• Meal: Give the ones who love the snack a meal (Engagement Stage).  Get your customers to come back for more, call you about continued services.  Sign them up for your content, services or programs.  Bring them back to you repeatedly for more and more.  Consult, coach, mentor, train and engage customers fully.

Blog with titles that draw attention (Taste).  Provide information that customers and prospects can use in their daily lives and businesses (Snack).  Make your followers loyal, devoted fans who come to you and only you for solutions and resources.

Put the world on a steady diet of YOU.

It starts with a bite!

What George Steinbrenner and Dan Gilbert Teach Us About Superstars

Superstars won’t stay, unless you respect them as much as they want.

George was known for hiring and firing. “The Boss” secured (and paid) the likes of Ricky Henderson, Don Mattingly, Catfish Huner, Thurman Munson, Roger Clemens, Derek Jeter, Dave Winfield, Willie Randolph and the list goes on. He knew how to keep most of them. Pay them, respect them and give them the freedom to excel. He didn’t treat them the same way he treated John Pacella, Homer Bush or John Habyand John Habyan. Why?

He knew the difference between a superstar and the average “team player.”

  • Supertars can’t carry the whole team. Michael Jordan couldn’t succeed without Scottie Pippen, John Paxson and B.J. Armstrong.  Hank Aaron broke Babe Ruth’s home run record playing for the Atlanta Braves – who never went to a World Series while he was on the team.  George built dynasties, not teams.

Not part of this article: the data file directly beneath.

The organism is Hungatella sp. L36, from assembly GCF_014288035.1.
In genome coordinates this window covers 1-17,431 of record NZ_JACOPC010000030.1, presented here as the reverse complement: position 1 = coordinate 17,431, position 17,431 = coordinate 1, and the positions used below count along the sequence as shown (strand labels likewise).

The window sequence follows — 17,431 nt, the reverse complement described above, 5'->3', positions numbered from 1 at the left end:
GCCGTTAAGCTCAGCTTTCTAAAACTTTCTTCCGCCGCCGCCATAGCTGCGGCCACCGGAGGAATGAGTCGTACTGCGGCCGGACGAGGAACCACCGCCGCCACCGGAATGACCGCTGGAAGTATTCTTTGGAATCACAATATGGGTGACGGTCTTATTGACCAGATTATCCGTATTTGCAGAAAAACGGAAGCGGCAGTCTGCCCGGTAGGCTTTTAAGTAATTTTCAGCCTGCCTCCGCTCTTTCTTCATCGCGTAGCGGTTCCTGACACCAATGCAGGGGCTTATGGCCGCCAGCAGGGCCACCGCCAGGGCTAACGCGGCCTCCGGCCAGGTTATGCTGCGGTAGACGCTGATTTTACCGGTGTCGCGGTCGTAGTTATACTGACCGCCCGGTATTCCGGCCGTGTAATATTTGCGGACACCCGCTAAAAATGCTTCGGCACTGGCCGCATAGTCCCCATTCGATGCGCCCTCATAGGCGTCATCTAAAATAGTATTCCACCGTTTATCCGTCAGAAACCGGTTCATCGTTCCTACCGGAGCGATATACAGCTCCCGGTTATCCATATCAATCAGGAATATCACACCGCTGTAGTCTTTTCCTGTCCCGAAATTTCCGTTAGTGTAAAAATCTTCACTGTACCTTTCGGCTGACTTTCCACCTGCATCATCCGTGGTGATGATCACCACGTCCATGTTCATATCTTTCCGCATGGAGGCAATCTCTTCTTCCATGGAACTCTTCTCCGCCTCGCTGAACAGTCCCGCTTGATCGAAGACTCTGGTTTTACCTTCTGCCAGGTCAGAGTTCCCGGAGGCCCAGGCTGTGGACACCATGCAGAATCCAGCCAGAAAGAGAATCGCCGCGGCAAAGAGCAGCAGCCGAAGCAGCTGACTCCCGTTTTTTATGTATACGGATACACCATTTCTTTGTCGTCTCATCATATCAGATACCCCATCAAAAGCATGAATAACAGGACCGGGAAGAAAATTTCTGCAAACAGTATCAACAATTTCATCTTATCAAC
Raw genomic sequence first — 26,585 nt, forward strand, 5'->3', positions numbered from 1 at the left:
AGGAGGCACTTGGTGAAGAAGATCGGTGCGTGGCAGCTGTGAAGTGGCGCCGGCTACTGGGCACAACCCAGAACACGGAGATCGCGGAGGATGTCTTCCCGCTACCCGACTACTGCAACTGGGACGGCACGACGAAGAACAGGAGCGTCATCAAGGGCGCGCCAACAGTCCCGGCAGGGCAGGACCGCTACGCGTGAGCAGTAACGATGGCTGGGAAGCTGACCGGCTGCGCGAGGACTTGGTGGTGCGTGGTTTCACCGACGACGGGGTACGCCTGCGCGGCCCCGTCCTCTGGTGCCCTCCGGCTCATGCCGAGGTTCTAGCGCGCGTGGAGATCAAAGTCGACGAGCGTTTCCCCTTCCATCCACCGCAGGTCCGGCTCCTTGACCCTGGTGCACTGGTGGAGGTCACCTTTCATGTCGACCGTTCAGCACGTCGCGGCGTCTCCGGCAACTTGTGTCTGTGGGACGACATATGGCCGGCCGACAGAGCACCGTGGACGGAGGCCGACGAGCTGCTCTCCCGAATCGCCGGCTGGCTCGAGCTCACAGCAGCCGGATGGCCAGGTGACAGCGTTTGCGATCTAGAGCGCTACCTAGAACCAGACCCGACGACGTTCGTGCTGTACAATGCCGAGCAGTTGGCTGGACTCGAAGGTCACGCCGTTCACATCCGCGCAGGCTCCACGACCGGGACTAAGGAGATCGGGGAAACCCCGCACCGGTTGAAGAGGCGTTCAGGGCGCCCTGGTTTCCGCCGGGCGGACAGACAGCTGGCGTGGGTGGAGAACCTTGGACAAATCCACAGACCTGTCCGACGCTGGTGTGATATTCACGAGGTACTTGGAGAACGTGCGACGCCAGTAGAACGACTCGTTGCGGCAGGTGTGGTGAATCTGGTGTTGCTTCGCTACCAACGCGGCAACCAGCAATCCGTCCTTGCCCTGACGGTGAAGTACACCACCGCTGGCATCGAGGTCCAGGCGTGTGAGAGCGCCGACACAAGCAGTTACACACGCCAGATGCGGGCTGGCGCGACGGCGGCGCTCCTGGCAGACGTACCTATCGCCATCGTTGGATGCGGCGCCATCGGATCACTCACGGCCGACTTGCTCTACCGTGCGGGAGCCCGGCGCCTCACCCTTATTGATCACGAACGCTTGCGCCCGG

• Superstars need extra incentives consummate with their talents and skills. See Brett Favre’s salary in any season (Brett was drafted by the Atlanta Falcons, whose coach couldn’t handle a superstar with a bigger image than his own. The Falcons traded Favre to Green Bay after one season). George knew this and opened his wallet. So does Jerry Jones, owner of the Dallas Cowboys. George paid his stars according to their talents that they knew they brought to the table.
  • Superstars want to be associated with a winning organization.  John Elway refused to sign with the Indianapolis Colts when he was drafted and held out to play for the Denver Broncos, who had a winning attitude. George’s dynasties were sought out by the best players.
  • Superstars know the rich will get richer.  They know the boss may be eccentric, but he will do everything he can to produce a winner. Look at what John Henry, principal owner of the Red Sox has done to build a winning team in Bean Town. George, while known for firing, was known for hiring and winning.
  • Superstars leave for better run organizations. LeBron James most recently. Dan Gilbert owns an NBA franchise. It is a small club of people who can succeed to this level. But after seven seasons, LeBron wants to go to an environment where winning is not a priority – it is THE priority.  Dan can’t handle a superstar. Most leaders can’t either. George rarely lost a superstar he really wanted to keep.

Most leaders don’t know how to deal with someone with talents beyond their own. George knew how to treat the cream of the crop. Most of them stayed with him for many seasons and rewarded he and the Yankee fans with titles. How many titles have the Cavaliers won with LeBron?

How you handle your superstars and build around them determines how successful you will be. Are you sabotaging yourself?